Skip to main content
Go to accessibility notice


    Thomas Worthington Whittredge (American, 1820-1910)
    Sunrise, View of Drachenfels from Rolandseck, circa 1850
    Oil on canvas
    26-1/4 x 38-1/4 inches (66.7 x 97.2 cm)
    Signed lower right: TW Whittredge

    Sotheby's, New York, March 13, 2002, lot 17;
    Fred Bentley, Marietta, Georgia;
    [With]Johnson Hall Fine Art, Roswell, Georgia;
    Private collection, Alpharetta, Georgia, acquired from the above, 2004.

    According to renowned Whittredge scholar Anthony F. Janson, in a letter dated June 23, 2004, a copy of which accompanies this lot:

    "...[Sunrise, View of Drachenfels from Rolandseck] bears a rather complicated relationship to several other canvases of Drachenfels by Whittredge, all evidently painted between 1849 and about 1850. The earliest one, called Castle of Drachenfels (Fight below the Battlements) and dated 1849, is a large, handsome piece formerly in the collection of Dr. Bernard Shulman of Cleveland that was sold at auction about a decade ago. It was, in fact, the first major landscape Whittredge painted after settling in Dusseldorf. A smaller version surfaced in the 1980s. Another subject, called View of Drachenfels from Rolandseck (formerly Victor Spark, New York), is signed and dated 1850. Your the larger version of the Spark painting and must date from the same year...Rolandseck is now called Oberwinter, so that is no longer found by the same name on contemporary maps. It is located about a mile from Drachenfels on the opposite side of the Rhine, some nine miles from Bonn.

    "The contrast in the treatment between the two subjects is striking. The combat scene is a darkly romantic work in the manner of George Friedrich Lessing, the leader of the Dusseldorf School, while [the present work] is close to his 'mentor' (from whom he hardly ever took lessons) Andreas Achenbach and, particularly, Johannes Schirmer, Lessing's student who was to become the leading landscape painter in Dusseldorf, then in Karlsruhe, and who by 1852-3 had emerged as the strongest influence on Whittredge. I should mention that until our artist returned to the United States in 1859, he signed himself 'T.W. Whitridge [sic],' as seen here.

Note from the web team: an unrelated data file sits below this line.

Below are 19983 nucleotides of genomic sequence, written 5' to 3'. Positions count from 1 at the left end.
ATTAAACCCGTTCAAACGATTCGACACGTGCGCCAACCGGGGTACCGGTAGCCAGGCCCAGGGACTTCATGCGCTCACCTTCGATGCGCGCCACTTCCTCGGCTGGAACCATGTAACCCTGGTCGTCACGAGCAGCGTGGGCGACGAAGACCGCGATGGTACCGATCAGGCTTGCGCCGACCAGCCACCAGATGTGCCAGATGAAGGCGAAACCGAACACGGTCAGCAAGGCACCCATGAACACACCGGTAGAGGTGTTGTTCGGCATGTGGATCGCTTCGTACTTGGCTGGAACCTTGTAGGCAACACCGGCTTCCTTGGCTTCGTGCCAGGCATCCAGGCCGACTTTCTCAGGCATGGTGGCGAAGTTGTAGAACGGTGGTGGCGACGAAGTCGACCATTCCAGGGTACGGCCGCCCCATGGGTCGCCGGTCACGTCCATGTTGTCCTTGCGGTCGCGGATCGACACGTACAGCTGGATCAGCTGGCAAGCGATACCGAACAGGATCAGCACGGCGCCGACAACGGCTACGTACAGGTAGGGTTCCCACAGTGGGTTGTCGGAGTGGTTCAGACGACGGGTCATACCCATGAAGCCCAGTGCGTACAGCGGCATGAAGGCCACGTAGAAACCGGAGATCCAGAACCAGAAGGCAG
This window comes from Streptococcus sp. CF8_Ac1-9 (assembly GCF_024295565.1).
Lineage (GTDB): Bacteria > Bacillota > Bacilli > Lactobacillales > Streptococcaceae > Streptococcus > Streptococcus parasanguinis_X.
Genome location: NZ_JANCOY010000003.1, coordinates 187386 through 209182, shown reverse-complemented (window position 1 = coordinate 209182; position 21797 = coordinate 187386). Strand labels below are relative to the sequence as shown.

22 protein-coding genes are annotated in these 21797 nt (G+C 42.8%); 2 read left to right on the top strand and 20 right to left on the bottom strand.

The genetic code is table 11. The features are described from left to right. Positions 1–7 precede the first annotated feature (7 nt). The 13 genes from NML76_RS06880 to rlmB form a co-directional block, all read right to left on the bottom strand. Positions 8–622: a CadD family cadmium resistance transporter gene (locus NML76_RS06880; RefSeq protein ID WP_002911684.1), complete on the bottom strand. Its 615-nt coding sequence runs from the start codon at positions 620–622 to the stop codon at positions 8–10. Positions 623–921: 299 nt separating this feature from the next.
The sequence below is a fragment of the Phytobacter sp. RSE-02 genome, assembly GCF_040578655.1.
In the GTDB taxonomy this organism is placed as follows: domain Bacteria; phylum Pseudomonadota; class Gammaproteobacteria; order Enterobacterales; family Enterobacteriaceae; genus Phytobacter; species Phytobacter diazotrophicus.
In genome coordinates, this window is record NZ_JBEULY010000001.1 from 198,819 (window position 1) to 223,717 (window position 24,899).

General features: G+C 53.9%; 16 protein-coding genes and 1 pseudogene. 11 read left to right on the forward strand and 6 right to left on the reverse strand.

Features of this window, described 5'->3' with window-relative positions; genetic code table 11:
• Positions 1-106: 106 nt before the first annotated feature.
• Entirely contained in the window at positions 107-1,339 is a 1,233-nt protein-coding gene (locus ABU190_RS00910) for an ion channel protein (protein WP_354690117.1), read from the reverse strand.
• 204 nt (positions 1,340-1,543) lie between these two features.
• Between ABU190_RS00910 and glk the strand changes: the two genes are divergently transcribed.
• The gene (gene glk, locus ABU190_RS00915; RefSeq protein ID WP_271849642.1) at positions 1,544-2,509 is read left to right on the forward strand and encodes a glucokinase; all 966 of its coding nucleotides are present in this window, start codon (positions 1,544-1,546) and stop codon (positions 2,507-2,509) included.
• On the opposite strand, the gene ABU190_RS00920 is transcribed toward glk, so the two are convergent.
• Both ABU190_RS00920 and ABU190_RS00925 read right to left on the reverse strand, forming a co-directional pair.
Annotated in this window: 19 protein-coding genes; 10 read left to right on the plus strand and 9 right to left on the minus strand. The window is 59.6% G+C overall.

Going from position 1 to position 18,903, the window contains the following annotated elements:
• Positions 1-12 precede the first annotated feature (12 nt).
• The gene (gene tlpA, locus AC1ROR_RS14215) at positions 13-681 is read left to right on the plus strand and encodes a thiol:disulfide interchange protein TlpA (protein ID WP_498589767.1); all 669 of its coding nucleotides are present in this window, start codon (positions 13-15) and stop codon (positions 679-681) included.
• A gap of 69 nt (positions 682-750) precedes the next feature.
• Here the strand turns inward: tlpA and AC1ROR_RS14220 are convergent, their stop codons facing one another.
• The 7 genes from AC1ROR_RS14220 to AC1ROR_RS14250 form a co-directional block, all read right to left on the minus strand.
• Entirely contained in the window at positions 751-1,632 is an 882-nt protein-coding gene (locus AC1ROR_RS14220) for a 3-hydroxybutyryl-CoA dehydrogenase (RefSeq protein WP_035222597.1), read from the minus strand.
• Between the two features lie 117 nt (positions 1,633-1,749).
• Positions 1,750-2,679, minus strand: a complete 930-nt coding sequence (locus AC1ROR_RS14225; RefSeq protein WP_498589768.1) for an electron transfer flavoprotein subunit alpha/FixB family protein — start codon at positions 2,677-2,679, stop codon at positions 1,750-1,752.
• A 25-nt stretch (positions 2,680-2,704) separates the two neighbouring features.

"Why the difference in approach? Partly it is because Whittredge, as he himself admitted, never took to measuring things by height. All his best mountainous scenes are horizontal compositions in which mountains play a minor role in the far distance. Partly it was simply a matter of temperament. Whittredge was a contemplative artist who never cared for splashy compositions or effects. The quiet mood seen in [this] wonderful canvas is very much in keeping with his personality until the end of his life. This fact explains why it is the more satisfying of these two major works.

    "I regard [the present work] as Whittredge's masterpiece from his early years in Germany. Only the two versions of Landscape in the Harz Mountains from 1853 (High Museum of Art, Atlanta, and Detroit Institute of Arts) are arguably better, but by then the artist has converted wholly to Schirmer's style. (Ironically, the scene was drawn during a sketching trip with Lessing.) Unlike the combat scene, it shows a complete mastery of the Dusseldorf style and all that it stood for. [Sunrise, View of Drachenfels from Rolandseck] truly is one of the half-dozen or so greatest works by Whittredge from his European sojourn."